The Reason Why God Does Not Always Appoint Presidents

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In 1 Samuel 8:8-22, Israel (the people) wanted to appoint a King. “God didn't want them to have a king, but they cried like children, and God reluctantly allowed them to choose one. We can see many similarities with current times and the scripture previously mentioned. First of all, we are in a democracy where people choose their leader (king, president, prime-minister, etc.). That is what happened in 1 Samuel 8. God let them pick a king (a leader). There was a temporary shift from a Theocracy to an early form of democracy. He gave them free will. Also, the second similarity is that they were in disobedience. This is analogous to our current times because our nation is in disobedience and it is departing from God. Hence, both 1 Samuel 8 and present times have characteristics similar enough to be reasonably compared and conclude that something similar is happening in current times. Furthermore, our focus here is free will. God will not always appoint or elect a president.

God has given us free will just how he gave his people free will in 1 Samuel 8. We have free will, and God lets us choose at times. “If any man does his will, he shall know of the doctrine, whether it be of God, or [whether] I speak of myself (John 7:17).” We see free will exercised in other verses of the Bible such as Genesis 2:16-17 when God told Adam not to eat of every tree of the garden and Adam and Eve disobeyed because they elected to eat. Another famous verses is Judges 16:1 when Samson decided to go to Gaza and see a harlot. He had free will to make decisions. These Biblical truths clearly show us that God will not always elect or appoint our presidents. He may decide to let us choose our president.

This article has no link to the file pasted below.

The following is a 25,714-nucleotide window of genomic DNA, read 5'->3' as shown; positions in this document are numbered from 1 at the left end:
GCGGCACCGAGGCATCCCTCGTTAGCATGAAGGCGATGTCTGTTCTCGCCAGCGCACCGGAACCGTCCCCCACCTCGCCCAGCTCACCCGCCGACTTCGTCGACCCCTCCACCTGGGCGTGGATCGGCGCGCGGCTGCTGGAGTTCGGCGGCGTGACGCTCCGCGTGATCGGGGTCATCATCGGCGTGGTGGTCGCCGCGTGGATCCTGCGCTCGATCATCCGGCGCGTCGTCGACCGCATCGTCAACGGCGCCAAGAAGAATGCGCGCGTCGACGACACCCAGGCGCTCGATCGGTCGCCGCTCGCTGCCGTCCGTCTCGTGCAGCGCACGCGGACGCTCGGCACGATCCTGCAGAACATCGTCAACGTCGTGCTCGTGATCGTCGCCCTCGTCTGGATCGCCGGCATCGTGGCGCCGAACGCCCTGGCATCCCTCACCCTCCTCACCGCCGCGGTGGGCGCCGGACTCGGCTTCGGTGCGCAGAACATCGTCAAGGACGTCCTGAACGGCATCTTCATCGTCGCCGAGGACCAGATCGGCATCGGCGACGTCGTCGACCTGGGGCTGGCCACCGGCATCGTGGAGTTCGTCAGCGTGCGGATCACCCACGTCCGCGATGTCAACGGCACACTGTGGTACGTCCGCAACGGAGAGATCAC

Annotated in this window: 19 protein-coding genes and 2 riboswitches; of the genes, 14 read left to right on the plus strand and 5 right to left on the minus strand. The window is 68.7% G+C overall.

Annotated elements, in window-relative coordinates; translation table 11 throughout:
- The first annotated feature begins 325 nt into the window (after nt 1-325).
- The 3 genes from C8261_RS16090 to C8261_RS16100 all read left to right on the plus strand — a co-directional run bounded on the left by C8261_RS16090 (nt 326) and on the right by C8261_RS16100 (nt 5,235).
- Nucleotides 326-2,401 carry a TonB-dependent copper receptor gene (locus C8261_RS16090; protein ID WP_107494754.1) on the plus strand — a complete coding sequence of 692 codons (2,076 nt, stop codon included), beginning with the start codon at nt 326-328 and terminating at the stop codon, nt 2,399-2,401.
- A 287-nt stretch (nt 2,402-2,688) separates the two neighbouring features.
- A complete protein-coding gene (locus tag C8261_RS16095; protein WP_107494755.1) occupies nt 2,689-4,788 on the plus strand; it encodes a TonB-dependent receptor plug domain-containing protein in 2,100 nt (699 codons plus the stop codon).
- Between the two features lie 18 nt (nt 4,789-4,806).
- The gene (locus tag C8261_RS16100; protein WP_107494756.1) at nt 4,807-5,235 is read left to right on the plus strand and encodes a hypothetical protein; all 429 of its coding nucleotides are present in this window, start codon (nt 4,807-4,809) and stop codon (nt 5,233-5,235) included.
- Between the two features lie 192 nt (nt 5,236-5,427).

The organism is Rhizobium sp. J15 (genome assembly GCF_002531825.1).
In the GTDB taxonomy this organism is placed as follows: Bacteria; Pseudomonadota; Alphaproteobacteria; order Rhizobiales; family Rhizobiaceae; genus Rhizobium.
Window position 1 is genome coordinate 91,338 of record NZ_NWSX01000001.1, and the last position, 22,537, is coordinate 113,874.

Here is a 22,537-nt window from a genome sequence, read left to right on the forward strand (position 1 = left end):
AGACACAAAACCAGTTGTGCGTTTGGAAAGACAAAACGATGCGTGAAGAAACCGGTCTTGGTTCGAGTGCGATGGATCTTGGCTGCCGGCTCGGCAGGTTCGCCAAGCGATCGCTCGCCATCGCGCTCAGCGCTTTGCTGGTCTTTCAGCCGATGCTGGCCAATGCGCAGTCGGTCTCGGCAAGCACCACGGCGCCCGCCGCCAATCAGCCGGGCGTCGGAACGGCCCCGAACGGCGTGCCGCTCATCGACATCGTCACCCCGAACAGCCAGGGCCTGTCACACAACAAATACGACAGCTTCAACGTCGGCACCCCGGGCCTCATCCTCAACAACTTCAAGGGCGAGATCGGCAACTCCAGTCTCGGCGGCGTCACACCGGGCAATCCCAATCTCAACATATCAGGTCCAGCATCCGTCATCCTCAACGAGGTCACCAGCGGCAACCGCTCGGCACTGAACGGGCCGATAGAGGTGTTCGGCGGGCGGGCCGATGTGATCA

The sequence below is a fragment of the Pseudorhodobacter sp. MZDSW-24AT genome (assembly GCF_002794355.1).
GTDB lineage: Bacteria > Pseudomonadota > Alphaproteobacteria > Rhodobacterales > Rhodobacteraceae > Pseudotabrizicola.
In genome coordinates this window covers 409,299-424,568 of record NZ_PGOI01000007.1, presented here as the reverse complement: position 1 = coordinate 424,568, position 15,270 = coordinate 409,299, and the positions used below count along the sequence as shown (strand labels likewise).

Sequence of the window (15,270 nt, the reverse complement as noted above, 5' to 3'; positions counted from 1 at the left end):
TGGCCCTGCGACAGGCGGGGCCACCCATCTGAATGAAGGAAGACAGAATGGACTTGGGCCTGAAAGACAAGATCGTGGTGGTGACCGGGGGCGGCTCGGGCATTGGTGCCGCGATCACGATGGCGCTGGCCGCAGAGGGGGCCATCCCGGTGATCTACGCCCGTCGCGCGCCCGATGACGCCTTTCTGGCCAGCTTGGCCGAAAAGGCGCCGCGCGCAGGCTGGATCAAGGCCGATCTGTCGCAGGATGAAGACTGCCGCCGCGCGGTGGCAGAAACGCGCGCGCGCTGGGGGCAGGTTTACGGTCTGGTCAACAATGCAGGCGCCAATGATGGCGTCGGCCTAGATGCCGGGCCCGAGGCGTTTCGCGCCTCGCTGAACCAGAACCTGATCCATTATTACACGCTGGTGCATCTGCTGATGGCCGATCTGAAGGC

Moreover, letting people choose its president or leader can be problematic. Our choices and decisions have consequences. Samson died because of his decisions (Judges 30:16). Also, Adam end Eve had consequences because of their decisions. Based on Biblical analysis, we can say that God usually elects one of two paths. One of them is to elect our leaders. God is omnipotent (all powerful). He can elect our president. However, the second path, which is more common, is God letting the people elect their president or leader. This can lead us to reasonably believe that we need to make good voting decisions and we can’t just expect to be Holy and pretend like nothing is happening when God apparently has given free will to choose our leader. God may not elect our leader because of free will and if he doesn’t, then we might face the consequences our vote.

Author Jeffry H. Caballero 

B.A. Political Science and Theology

Juris Doctor Candidate 

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